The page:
Re: Uh, am I the only one
"But we're detecting it at light years, which would imply a signal strong enough to be used at interstellar distance."
We're detecting _echoes_ from Mercury at interplanetary distances. Big difference. Radar detection drops as the _fourth power_ of distance; move an object ten times further away, and it collects 1/100 as many radar photons, and then you lose another factor of 100 on the way back. (Which is why almost all radar distance/range rate measurements are done on near-earth objects, only a few times further away than the moon; it takes a _big_ object for such measurements to work over longer distances, and _huge_ amounts of power.)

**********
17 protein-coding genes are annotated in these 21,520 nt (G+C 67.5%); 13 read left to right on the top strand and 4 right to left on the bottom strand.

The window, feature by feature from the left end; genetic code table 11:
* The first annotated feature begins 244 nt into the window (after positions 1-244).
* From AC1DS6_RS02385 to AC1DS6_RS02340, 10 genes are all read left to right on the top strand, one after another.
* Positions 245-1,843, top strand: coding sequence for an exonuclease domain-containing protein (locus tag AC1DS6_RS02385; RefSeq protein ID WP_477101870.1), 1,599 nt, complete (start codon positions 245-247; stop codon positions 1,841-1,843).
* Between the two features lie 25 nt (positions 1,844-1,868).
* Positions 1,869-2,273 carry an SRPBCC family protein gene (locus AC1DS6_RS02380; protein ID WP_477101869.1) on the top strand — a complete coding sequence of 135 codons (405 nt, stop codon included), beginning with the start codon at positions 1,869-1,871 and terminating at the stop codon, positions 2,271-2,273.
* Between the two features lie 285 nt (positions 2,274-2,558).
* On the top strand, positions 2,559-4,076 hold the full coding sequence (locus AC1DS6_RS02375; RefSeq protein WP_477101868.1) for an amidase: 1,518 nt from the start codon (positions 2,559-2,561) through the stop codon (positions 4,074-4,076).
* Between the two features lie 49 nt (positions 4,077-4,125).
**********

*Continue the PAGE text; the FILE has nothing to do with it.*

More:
This is also why the folks tracking artificial satellites use radar for low-earth objects and optical observations for objects in higher orbits. At least for publicly released data, the US military satellite surveillance folks can track objects only a few centimeters across in low-earth orbit, about 350 km away. But an object orbiting as far away as the moon would have to be a few tens of kilometers across to return a similar signal.
If you were on a background star when the big interplanetary radars pinged (for example) Mercury, I _think_ you would get a series of pulses. You'd only see it once, though; the next time we pinged Mercury, it would have moved and some other aliens would get the signal.